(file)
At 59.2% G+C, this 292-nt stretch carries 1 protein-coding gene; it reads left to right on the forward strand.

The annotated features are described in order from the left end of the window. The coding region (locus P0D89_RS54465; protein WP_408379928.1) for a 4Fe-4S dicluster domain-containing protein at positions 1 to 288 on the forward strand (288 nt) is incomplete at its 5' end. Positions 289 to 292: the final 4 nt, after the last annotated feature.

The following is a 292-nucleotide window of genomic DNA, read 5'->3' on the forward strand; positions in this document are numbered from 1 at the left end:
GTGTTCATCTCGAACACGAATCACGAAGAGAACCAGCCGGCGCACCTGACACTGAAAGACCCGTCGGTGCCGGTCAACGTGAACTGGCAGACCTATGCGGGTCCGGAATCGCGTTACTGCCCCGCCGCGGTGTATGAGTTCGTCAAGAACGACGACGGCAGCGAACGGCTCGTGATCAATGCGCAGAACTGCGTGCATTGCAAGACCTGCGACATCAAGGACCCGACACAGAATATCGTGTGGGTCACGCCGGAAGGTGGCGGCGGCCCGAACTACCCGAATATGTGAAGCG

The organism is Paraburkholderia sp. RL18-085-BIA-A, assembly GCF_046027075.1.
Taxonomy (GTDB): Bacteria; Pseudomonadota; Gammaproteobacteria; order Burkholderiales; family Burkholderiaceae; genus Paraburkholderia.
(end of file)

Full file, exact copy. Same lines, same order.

At 59.2% G+C, this 292-nt stretch carries 1 protein-coding gene; it reads left to right on the forward strand.

The annotated features are described in order from the left end of the window. The coding region (locus P0D89_RS54465; protein WP_408379928.1) for a 4Fe-4S dicluster domain-containing protein at positions 1 to 288 on the forward strand (288 nt) is incomplete at its 5' end. Positions 289 to 292: the final 4 nt, after the last annotated feature.

The following is a 292-nucleotide window of genomic DNA, read 5'->3' on the forward strand; positions in this document are numbered from 1 at the left end:
GTGTTCATCTCGAACACGAATCACGAAGAGAACCAGCCGGCGCACCTGACACTGAAAGACCCGTCGGTGCCGGTCAACGTGAACTGGCAGACCTATGCGGGTCCGGAATCGCGTTACTGCCCCGCCGCGGTGTATGAGTTCGTCAAGAACGACGACGGCAGCGAACGGCTCGTGATCAATGCGCAGAACTGCGTGCATTGCAAGACCTGCGACATCAAGGACCCGACACAGAATATCGTGTGGGTCACGCCGGAAGGTGGCGGCGGCCCGAACTACCCGAATATGTGAAGCG

The organism is Paraburkholderia sp. RL18-085-BIA-A, assembly GCF_046027075.1.
Taxonomy (GTDB): Bacteria; Pseudomonadota; Gammaproteobacteria; order Burkholderiales; family Burkholderiaceae; genus Paraburkholderia.